Mash Oop North write-up (part 2)

Cake by me (bitospud)
Afternoon chocolate cake at Mashed Library 2009

Here’s the long-awaited (!) write-up of the second half of the Mash Oop North, apologies for the stream-of-consciousness writing style. Last time I neglected to mention a brief session before lunch which was loosely based on a kids’ TV programme called Runaround (which I was too young to have heard of!). Volunteers stood around the room holding up different topic ideas, and we were invited to go to whatever topic interested us, talk to the other people there, then move on (or not) each time someone shouted ‘runaround’. I think this was a valiant idea but didn’t quite work as planned – in most of the groups I encountered one or two people dominated the conversation, and as fairly few people shifted around each time it made it difficult to break into an existing discussion, especially for someone like me lacking in concrete ideas at that stage, and rather more outgoing online than in person! I did hear a couple of people coming up with good ideas though, so it certainly was productive for some people and bore fruit later.

Lunch included both Papa John’s pizza and Seabrook crisps, two excellent foodstuffs. I ate a bit of the pictured cake in the afternoon and it was as delicious as it looks! There was more opportunity for networking and starting to come up with ideas for the afternoon.

After lunch came the lightning talks. These were a fab idea but too popular for their own good – unfortunately I couldn’t hear terribly well from where I was sitting. One time I realised too late that one speaker was extolling Tufte, who I learned about on my library course and is a fantastic source of good advice on the graphic display of information. I’d have tried to move forward had I twigged sooner! I eventually decided to give up on the lightning talks and do something practical – during lunch I’d had an idea, so I tweeted it, and fortunately Owen Stephens offered to help make it a reality. He soon gathered a few others to work on the idea, and after an hour or so of mashing (with snatches of cake and coffee) we nearly had a working prototype. I’ve got the start and end of the process in Yahoo Pipes and just need to find time to create the middle bit and stick the two halves together, so will blog on the project as soon as that’s done. What I can reveal now is that we were awarded the group mash prize (perhaps by default!) which was a £20 Amazon voucher each, I think sponsored by UKOLN. Totally unexpected and very appreciated!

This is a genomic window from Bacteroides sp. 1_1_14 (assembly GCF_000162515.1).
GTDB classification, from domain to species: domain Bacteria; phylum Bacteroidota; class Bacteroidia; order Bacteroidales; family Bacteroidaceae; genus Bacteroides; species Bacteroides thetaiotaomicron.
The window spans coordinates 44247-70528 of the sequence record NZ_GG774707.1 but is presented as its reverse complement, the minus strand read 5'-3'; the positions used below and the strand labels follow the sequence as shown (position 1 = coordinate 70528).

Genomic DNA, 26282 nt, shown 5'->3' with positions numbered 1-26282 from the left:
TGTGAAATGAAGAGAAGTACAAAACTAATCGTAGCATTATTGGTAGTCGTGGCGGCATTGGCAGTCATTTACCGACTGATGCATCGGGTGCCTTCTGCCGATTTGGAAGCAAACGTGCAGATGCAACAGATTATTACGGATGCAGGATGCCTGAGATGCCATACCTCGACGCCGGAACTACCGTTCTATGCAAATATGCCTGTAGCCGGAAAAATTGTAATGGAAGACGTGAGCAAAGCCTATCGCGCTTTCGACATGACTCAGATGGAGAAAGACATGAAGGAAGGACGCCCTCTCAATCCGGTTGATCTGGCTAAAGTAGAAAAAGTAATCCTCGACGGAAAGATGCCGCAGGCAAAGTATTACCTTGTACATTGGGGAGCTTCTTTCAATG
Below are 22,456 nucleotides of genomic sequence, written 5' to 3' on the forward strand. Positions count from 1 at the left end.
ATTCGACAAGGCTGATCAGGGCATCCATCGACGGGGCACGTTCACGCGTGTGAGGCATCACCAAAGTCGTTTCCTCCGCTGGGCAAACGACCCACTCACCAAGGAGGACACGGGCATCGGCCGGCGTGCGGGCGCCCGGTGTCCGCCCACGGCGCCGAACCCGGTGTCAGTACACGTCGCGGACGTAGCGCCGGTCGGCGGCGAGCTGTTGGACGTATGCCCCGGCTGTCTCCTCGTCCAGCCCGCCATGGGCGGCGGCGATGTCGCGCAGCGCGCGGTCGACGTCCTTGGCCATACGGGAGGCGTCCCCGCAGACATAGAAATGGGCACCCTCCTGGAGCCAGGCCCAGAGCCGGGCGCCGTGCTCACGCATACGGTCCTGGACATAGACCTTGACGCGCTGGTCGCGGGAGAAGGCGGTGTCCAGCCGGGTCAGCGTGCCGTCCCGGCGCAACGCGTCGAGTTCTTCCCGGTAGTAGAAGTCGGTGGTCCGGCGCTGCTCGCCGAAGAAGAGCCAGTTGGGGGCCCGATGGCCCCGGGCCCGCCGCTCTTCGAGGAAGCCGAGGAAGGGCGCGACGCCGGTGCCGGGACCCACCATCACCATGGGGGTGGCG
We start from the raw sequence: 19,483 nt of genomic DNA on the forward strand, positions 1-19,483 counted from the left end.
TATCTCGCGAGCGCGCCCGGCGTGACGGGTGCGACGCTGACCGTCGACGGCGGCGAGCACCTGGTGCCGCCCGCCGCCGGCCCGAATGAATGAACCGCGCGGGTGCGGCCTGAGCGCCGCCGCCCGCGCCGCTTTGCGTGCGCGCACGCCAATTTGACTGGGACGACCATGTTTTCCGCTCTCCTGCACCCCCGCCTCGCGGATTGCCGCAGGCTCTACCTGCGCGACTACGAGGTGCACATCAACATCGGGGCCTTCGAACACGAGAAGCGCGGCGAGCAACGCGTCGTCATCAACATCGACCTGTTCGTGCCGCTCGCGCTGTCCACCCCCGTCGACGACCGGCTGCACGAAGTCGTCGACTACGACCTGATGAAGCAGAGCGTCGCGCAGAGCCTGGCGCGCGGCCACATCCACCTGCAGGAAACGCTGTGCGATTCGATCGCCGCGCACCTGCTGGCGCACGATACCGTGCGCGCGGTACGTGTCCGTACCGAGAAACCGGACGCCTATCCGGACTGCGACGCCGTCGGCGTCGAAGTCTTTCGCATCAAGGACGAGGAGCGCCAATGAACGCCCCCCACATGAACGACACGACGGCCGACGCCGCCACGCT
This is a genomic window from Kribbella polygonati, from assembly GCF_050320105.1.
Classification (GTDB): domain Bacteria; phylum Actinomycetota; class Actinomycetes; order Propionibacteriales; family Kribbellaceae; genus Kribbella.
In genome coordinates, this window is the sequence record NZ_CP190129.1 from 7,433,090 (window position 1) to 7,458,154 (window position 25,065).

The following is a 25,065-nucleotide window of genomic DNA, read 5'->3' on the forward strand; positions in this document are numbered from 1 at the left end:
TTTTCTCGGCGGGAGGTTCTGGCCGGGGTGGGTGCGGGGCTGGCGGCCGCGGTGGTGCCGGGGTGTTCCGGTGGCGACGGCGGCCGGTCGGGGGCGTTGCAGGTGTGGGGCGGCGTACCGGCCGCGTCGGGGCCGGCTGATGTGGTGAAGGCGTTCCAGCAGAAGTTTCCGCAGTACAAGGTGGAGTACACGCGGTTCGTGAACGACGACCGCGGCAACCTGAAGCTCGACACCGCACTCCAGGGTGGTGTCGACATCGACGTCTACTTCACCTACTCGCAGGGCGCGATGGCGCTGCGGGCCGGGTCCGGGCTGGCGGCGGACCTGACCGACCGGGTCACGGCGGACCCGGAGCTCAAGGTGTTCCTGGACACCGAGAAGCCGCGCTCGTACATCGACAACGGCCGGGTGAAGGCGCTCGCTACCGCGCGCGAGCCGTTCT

At the end of the afternoon prizes were awarded – you can see the list of excellent ideas on the mashlib09 blog, and I do recommend taking a look as there’s things there that should definitely get developed. After prizegiving ended, we decamped to the pub before heading our separate ways. All in all, a highly recommended event and format which both broadened my professional horizons and helped me take more online contacts into ‘real life’, and I’m looking forward to MiddleMash in Birmingham towards the end of the year (if I manage to get a place, given how popular these events are!).